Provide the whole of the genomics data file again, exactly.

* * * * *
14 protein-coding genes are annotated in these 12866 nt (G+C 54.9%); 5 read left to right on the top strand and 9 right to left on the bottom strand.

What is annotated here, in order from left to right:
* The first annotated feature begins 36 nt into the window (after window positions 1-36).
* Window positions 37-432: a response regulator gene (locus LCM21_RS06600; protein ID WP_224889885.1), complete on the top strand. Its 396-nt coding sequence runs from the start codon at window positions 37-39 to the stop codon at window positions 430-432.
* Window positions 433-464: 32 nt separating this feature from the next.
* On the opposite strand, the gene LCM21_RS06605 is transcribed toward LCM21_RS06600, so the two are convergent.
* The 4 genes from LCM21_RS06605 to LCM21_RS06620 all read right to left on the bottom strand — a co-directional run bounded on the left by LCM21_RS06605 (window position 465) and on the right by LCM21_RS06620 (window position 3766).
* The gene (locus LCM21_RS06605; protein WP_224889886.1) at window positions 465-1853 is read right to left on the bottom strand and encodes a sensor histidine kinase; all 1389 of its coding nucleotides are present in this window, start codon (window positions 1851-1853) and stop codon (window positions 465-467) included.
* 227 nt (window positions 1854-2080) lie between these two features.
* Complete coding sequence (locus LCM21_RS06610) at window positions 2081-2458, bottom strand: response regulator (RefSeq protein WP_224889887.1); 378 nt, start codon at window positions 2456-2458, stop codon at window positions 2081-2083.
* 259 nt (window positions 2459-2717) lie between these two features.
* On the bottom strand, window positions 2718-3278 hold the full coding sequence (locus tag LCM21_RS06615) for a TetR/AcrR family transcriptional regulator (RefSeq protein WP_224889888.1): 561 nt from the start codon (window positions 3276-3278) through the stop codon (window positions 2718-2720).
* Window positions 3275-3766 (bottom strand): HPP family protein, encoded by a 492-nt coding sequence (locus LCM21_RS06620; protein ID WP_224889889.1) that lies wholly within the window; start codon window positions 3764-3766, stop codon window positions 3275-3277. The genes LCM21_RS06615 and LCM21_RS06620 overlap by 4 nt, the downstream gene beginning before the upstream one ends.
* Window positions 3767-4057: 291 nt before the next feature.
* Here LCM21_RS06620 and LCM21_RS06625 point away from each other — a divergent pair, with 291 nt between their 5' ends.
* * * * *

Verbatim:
14 protein-coding genes are annotated in these 12866 nt (G+C 54.9%); 5 read left to right on the top strand and 9 right to left on the bottom strand.

What is annotated here, in order from left to right:
* The first annotated feature begins 36 nt into the window (after window positions 1-36).
* Window positions 37-432: a response regulator gene (locus LCM21_RS06600; protein ID WP_224889885.1), complete on the top strand. Its 396-nt coding sequence runs from the start codon at window positions 37-39 to the stop codon at window positions 430-432.
* Window positions 433-464: 32 nt separating this feature from the next.
* On the opposite strand, the gene LCM21_RS06605 is transcribed toward LCM21_RS06600, so the two are convergent.
* The 4 genes from LCM21_RS06605 to LCM21_RS06620 all read right to left on the bottom strand — a co-directional run bounded on the left by LCM21_RS06605 (window position 465) and on the right by LCM21_RS06620 (window position 3766).
* The gene (locus LCM21_RS06605; protein WP_224889886.1) at window positions 465-1853 is read right to left on the bottom strand and encodes a sensor histidine kinase; all 1389 of its coding nucleotides are present in this window, start codon (window positions 1851-1853) and stop codon (window positions 465-467) included.
* 227 nt (window positions 1854-2080) lie between these two features.
* Complete coding sequence (locus LCM21_RS06610) at window positions 2081-2458, bottom strand: response regulator (RefSeq protein WP_224889887.1); 378 nt, start codon at window positions 2456-2458, stop codon at window positions 2081-2083.
* 259 nt (window positions 2459-2717) lie between these two features.
* On the bottom strand, window positions 2718-3278 hold the full coding sequence (locus tag LCM21_RS06615) for a TetR/AcrR family transcriptional regulator (RefSeq protein WP_224889888.1): 561 nt from the start codon (window positions 3276-3278) through the stop codon (window positions 2718-2720).
* Window positions 3275-3766 (bottom strand): HPP family protein, encoded by a 492-nt coding sequence (locus LCM21_RS06620; protein ID WP_224889889.1) that lies wholly within the window; start codon window positions 3764-3766, stop codon window positions 3275-3277. The genes LCM21_RS06615 and LCM21_RS06620 overlap by 4 nt, the downstream gene beginning before the upstream one ends.
* Window positions 3767-4057: 291 nt before the next feature.
* Here LCM21_RS06620 and LCM21_RS06625 point away from each other — a divergent pair, with 291 nt between their 5' ends.